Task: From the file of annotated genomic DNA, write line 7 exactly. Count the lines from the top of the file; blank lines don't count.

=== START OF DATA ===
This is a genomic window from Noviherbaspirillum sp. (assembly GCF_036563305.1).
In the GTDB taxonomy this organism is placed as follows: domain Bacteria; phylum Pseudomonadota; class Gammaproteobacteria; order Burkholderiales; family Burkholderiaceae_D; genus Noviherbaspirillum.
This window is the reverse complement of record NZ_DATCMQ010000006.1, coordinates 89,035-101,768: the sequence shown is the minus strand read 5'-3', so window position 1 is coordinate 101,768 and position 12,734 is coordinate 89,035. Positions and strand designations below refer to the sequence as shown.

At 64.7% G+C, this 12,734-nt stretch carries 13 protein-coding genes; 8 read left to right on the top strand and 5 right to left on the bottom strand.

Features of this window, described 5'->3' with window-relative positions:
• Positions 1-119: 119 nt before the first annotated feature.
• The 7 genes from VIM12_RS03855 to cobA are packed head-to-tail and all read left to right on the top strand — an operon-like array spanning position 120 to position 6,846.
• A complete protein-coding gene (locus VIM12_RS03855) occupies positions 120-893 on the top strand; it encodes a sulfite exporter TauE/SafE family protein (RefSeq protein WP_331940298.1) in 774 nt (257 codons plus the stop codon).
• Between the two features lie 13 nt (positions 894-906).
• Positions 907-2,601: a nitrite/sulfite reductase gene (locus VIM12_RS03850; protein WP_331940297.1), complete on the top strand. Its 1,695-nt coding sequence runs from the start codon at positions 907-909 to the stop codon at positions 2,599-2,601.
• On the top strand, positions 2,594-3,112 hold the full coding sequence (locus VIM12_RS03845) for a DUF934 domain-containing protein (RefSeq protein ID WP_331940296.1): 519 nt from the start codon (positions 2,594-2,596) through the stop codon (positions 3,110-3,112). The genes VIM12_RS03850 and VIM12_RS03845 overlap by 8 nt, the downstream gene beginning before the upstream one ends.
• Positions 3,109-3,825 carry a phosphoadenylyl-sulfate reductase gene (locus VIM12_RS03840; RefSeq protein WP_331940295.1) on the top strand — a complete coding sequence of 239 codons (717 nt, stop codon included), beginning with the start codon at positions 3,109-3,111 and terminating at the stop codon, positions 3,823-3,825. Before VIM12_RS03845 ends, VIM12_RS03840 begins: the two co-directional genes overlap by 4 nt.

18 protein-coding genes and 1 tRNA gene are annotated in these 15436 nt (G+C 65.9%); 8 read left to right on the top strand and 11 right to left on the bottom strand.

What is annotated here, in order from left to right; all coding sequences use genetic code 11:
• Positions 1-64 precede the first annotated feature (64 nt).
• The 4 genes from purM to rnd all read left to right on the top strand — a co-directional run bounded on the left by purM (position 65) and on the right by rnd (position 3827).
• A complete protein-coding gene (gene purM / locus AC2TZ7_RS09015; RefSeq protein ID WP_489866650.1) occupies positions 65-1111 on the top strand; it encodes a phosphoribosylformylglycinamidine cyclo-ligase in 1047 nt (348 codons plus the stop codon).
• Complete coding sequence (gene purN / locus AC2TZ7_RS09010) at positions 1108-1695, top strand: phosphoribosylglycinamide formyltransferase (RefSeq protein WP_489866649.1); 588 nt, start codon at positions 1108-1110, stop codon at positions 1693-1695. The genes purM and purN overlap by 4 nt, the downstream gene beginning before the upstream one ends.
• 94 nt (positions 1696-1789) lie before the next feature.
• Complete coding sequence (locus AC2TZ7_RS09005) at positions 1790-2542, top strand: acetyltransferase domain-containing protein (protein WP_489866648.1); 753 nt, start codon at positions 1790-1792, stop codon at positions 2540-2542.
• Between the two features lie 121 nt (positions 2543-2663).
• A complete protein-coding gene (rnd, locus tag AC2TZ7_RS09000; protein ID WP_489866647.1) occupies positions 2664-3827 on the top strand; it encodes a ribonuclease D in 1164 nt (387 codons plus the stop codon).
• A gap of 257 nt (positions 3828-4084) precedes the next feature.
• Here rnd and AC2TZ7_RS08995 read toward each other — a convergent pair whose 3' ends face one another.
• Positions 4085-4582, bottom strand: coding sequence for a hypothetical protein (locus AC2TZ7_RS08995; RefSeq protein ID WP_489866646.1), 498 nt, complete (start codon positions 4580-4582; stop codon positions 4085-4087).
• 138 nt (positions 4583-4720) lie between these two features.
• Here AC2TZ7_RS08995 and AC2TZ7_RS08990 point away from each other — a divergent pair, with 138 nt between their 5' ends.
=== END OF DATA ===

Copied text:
• The 7 genes from VIM12_RS03855 to cobA are packed head-to-tail and all read left to right on the top strand — an operon-like array spanning position 120 to position 6,846.